This year will see three of South Korea's most commercially successful and critically acclaimed directors present their English language debuts. Kim Jee-woon ("THE LAST STAND"), Park Chan-wook ("STOKER"), and Bong Joon-ho ("Snowpiercer") have already proved themselves in their homeland, and here at THN we are taking a look back over their past efforts. Here's our first look at the films of Park Chan-wook, join us each week over the course of the next few months as we explore The Land Of The Morning Calm.
Director: Park Chan-wook
Plot: After an apparent suicide attempt, Cha Young Goon is sent to a psychiatric hospital. She also believes she is a cyborg and so doesn't feel the need to eat. A fellow patient sets about encouraging her to not starve to death.
After hitting, what seemed at the time, a career high that could never be beaten, it was time for Park Chan-wook to try something different. His Vengeance Trilogy was receiving praise the world over, and he had made a name for himself thanks to the dark themes, gruesome visuals, and thought provoking content. Something new was needed, something completely removed from his previous work. Enter "I'm a Cyborg, But That's OK", a bizarre fantastical romance that had more in common with the quirky worlds of Jean-Pierre Jeunet and Marc Caro, than it did Park Chan-wook. However, this wasn't just a sudden change in approach triggered by some career crisis. "I'm a Cyborg, But That's OK" came from a very touching place, and that was Park's decision to make a film more aimed at teenagers, of which his daughter was one.
I wanted to make a movie that my daughter and her friends could watch; one that dealt more with adolescent teenage concerns.
With that quote it's kind of easy to see where Park is coming from…kind of. The film has a very definite whimsical charm to it. It may take place in a mental institution, but each of the characters is crafted with a lovingness that makes it easy to relate or at least empathise with. The characters are infused more with slight quirks than what would be described as traditional mental illnesses. It is certainly an innocent fantasy that Park has sculpted this asylum into. Rather than delve deeply into specific illnesses, we have a series of patients who are almost like cartoons. There is the man who must always walk backwards and believes everything is his fault, a woman who suffers from mythomania and gives her own 'interesting' accounts of everyone's back stories, just to name a couple. Their illnesses are often played for laughs but never in a cruel and mocking way. Seeing Shin Deok Chun (Oh) take the blame for everything or just contemplate that certain actions may have been his fault, is humorous in a bittersweet kind of way.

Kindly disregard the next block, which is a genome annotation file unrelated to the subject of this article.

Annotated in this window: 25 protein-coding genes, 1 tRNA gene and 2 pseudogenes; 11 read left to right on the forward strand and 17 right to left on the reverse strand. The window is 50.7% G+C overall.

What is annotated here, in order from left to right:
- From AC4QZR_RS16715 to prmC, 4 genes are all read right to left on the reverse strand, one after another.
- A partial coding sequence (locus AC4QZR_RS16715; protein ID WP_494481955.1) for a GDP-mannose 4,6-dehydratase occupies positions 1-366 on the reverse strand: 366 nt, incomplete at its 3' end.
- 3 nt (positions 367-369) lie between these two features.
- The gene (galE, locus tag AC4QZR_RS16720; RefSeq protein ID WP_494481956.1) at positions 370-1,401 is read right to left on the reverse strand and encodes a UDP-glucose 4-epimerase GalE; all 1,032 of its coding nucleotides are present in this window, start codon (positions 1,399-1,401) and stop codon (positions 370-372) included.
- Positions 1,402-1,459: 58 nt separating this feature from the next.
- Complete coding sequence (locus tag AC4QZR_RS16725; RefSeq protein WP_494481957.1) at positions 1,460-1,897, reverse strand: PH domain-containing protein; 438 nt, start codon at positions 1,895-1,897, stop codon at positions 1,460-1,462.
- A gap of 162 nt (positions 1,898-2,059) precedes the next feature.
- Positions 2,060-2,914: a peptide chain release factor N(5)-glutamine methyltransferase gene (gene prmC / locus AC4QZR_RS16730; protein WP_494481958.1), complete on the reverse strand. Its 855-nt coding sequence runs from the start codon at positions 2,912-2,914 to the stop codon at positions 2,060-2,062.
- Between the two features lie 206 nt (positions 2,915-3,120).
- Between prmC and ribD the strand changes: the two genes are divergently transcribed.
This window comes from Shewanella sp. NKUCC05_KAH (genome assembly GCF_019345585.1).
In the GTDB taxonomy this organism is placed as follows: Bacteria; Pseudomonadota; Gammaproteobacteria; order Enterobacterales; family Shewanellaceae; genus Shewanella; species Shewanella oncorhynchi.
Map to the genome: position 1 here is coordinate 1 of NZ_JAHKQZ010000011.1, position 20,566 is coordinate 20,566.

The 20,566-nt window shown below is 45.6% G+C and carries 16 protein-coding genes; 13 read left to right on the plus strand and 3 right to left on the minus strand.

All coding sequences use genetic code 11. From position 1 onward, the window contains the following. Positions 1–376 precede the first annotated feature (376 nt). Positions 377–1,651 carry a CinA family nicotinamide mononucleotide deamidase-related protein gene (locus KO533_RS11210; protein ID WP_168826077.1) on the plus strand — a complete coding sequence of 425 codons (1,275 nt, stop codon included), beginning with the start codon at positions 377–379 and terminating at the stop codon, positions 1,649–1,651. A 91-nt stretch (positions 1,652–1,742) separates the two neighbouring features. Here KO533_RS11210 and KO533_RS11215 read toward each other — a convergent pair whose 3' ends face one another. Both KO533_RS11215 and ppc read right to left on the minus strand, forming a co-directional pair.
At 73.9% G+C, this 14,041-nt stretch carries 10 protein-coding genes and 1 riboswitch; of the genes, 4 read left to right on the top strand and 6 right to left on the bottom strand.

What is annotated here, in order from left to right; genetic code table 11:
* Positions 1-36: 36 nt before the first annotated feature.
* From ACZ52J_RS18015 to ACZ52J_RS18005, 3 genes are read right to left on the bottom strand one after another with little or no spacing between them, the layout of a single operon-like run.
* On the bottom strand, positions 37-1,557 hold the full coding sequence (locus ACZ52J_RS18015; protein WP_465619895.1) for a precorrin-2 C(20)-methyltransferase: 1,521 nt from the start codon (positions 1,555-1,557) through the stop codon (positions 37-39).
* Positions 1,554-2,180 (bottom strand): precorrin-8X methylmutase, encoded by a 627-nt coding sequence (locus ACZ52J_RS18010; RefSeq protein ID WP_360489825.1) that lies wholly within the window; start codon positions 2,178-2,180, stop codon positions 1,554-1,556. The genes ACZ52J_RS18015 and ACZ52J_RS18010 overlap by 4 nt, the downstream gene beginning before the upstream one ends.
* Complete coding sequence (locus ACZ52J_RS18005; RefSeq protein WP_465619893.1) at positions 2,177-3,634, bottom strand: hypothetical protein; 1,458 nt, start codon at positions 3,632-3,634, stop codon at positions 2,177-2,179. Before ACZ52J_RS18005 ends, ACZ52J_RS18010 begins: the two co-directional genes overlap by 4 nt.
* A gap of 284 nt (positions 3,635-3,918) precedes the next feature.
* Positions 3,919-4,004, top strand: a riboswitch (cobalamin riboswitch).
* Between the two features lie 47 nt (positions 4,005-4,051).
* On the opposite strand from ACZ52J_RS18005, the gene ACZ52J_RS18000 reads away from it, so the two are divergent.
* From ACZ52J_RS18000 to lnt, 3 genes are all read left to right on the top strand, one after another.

In terms of the main characters we have Cha Young Goon played by Lim Su Jeong, best known for her role in "A Tale of Two Sisters", and Park Il Sun played by Korean pop sensation, Rain, in his first major acting role. Both these young stars bring an innocence to their roles which is essential but challenging to pull off. Young Goon believes she is a cyborg and has been admitted due to an attempt to attach electrical wires to herself via cutting her wrists. Seen as a suicide attempt; and because of a grandmother who believed she was a mouse, Young Goon looks to be recharged but believes food will cause her to malfunction. Il Sun is a kleptomaniac with a difference, he is able to steal people's souls and their traits. Il Sun feels an immediate connection with Young Goon and gives himself the task of convincing Young Goon to eat. Their entire relationship brings into question how those in psychiatric care are treated. The doctors' solution to Young Goon's refusal to eat, is to give her shock therapy and force feed her. On the other hand, Il Sun decides to play into her delusions, by "creating" a device that he then pretends to surgically place inside her. He tells her this device will convert food into energy without harming her. This works to a degree, but is it healthy to humour the mentally ill girl? Il Sun isn't completely oblivious to the dangers that his tactics may introduce, as we see in the final moments of the film.
THN's Korean Cinema Style Week 10: Park Chan-wook - "Sympathy for Lady Vengeance"
This year will see three of South Korea's most commercially successful and critically acclaimed di,...More
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